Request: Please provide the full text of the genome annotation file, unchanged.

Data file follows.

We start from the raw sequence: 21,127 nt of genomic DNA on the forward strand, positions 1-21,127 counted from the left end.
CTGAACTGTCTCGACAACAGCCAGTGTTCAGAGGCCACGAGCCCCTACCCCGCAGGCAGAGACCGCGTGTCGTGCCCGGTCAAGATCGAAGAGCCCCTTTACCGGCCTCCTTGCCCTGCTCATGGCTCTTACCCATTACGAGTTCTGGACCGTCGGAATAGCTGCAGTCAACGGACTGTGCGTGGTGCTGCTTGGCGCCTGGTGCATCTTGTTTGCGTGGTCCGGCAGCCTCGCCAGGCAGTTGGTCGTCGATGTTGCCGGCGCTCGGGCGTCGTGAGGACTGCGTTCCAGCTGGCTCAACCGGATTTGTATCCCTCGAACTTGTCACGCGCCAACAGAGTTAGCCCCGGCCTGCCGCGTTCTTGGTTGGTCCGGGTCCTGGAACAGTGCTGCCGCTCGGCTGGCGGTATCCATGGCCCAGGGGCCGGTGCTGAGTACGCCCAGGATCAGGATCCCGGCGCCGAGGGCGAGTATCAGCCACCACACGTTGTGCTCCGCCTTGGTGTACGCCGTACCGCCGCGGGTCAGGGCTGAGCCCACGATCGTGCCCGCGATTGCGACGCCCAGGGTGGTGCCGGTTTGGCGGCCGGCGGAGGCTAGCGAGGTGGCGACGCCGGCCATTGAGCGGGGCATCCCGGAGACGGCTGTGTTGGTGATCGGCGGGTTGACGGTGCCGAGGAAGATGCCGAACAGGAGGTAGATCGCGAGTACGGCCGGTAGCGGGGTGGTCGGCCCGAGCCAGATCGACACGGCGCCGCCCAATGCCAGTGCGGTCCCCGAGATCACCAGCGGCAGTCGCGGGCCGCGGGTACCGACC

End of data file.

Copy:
We start from the raw sequence: 21,127 nt of genomic DNA on the forward strand, positions 1-21,127 counted from the left end.
CTGAACTGTCTCGACAACAGCCAGTGTTCAGAGGCCACGAGCCCCTACCCCGCAGGCAGAGACCGCGTGTCGTGCCCGGTCAAGATCGAAGAGCCCCTTTACCGGCCTCCTTGCCCTGCTCATGGCTCTTACCCATTACGAGTTCTGGACCGTCGGAATAGCTGCAGTCAACGGACTGTGCGTGGTGCTGCTTGGCGCCTGGTGCATCTTGTTTGCGTGGTCCGGCAGCCTCGCCAGGCAGTTGGTCGTCGATGTTGCCGGCGCTCGGGCGTCGTGAGGACTGCGTTCCAGCTGGCTCAACCGGATTTGTATCCCTCGAACTTGTCACGCGCCAACAGAGTTAGCCCCGGCCTGCCGCGTTCTTGGTTGGTCCGGGTCCTGGAACAGTGCTGCCGCTCGGCTGGCGGTATCCATGGCCCAGGGGCCGGTGCTGAGTACGCCCAGGATCAGGATCCCGGCGCCGAGGGCGAGTATCAGCCACCACACGTTGTGCTCCGCCTTGGTGTACGCCGTACCGCCGCGGGTCAGGGCTGAGCCCACGATCGTGCCCGCGATTGCGACGCCCAGGGTGGTGCCGGTTTGGCGGCCGGCGGAGGCTAGCGAGGTGGCGACGCCGGCCATTGAGCGGGGCATCCCGGAGACGGCTGTGTTGGTGATCGGCGGGTTGACGGTGCCGAGGAAGATGCCGAACAGGAGGTAGATCGCGAGTACGGCCGGTAGCGGGGTGGTCGGCCCGAGCCAGATCGACACGGCGCCGCCCAATGCCAGTGCGGTCCCCGAGATCACCAGCGGCAGTCGCGGGCCGCGGGTACCGACC